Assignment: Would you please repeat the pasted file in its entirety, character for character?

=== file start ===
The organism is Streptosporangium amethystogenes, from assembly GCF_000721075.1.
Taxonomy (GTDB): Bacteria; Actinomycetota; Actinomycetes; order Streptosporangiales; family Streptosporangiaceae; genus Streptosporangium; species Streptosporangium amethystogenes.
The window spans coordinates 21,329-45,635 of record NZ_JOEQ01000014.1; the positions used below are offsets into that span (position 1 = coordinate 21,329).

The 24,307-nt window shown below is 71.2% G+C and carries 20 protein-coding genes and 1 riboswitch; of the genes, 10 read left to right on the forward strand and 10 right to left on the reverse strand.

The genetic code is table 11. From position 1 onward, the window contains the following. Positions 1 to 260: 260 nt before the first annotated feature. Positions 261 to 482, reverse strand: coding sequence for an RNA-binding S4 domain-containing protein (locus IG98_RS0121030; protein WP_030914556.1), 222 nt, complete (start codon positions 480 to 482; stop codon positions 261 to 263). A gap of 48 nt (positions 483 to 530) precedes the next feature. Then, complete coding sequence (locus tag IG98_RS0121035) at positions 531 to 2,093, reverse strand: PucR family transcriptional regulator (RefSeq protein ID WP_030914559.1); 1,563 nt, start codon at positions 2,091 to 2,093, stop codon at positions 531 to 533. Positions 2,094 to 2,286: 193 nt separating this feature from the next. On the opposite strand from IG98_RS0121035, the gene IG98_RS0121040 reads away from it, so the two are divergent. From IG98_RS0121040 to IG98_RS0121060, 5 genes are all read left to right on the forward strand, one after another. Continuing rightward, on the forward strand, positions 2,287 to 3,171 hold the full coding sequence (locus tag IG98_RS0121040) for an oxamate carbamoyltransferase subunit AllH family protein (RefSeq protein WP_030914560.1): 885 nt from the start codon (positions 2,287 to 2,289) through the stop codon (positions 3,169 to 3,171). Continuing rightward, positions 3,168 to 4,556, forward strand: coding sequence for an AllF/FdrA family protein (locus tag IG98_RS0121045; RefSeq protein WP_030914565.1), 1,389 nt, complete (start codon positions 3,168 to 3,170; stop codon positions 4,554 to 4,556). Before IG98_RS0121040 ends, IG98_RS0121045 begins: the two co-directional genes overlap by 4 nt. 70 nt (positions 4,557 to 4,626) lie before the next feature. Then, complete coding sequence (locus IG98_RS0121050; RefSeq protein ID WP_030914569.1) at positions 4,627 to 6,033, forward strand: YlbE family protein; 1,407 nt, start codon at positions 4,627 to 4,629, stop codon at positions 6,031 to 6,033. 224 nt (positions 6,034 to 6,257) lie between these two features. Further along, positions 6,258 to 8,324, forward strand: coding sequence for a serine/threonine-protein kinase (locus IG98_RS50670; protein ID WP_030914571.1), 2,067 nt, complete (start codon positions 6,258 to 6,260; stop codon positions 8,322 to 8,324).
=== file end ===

The organism is Streptosporangium amethystogenes, from assembly GCF_000721075.1.
Taxonomy (GTDB): Bacteria; Actinomycetota; Actinomycetes; order Streptosporangiales; family Streptosporangiaceae; genus Streptosporangium; species Streptosporangium amethystogenes.
The window spans coordinates 21,329-45,635 of record NZ_JOEQ01000014.1; the positions used below are offsets into that span (position 1 = coordinate 21,329).

The 24,307-nt window shown below is 71.2% G+C and carries 20 protein-coding genes and 1 riboswitch; of the genes, 10 read left to right on the forward strand and 10 right to left on the reverse strand.

The genetic code is table 11. From position 1 onward, the window contains the following. Positions 1 to 260: 260 nt before the first annotated feature. Positions 261 to 482, reverse strand: coding sequence for an RNA-binding S4 domain-containing protein (locus IG98_RS0121030; protein WP_030914556.1), 222 nt, complete (start codon positions 480 to 482; stop codon positions 261 to 263). A gap of 48 nt (positions 483 to 530) precedes the next feature. Then, complete coding sequence (locus tag IG98_RS0121035) at positions 531 to 2,093, reverse strand: PucR family transcriptional regulator (RefSeq protein ID WP_030914559.1); 1,563 nt, start codon at positions 2,091 to 2,093, stop codon at positions 531 to 533. Positions 2,094 to 2,286: 193 nt separating this feature from the next. On the opposite strand from IG98_RS0121035, the gene IG98_RS0121040 reads away from it, so the two are divergent. From IG98_RS0121040 to IG98_RS0121060, 5 genes are all read left to right on the forward strand, one after another. Continuing rightward, on the forward strand, positions 2,287 to 3,171 hold the full coding sequence (locus tag IG98_RS0121040) for an oxamate carbamoyltransferase subunit AllH family protein (RefSeq protein WP_030914560.1): 885 nt from the start codon (positions 2,287 to 2,289) through the stop codon (positions 3,169 to 3,171). Continuing rightward, positions 3,168 to 4,556, forward strand: coding sequence for an AllF/FdrA family protein (locus tag IG98_RS0121045; RefSeq protein WP_030914565.1), 1,389 nt, complete (start codon positions 3,168 to 3,170; stop codon positions 4,554 to 4,556). Before IG98_RS0121040 ends, IG98_RS0121045 begins: the two co-directional genes overlap by 4 nt. 70 nt (positions 4,557 to 4,626) lie before the next feature. Then, complete coding sequence (locus IG98_RS0121050; RefSeq protein ID WP_030914569.1) at positions 4,627 to 6,033, forward strand: YlbE family protein; 1,407 nt, start codon at positions 4,627 to 4,629, stop codon at positions 6,031 to 6,033. 224 nt (positions 6,034 to 6,257) lie between these two features. Further along, positions 6,258 to 8,324, forward strand: coding sequence for a serine/threonine-protein kinase (locus IG98_RS50670; protein ID WP_030914571.1), 2,067 nt, complete (start codon positions 6,258 to 6,260; stop codon positions 8,322 to 8,324).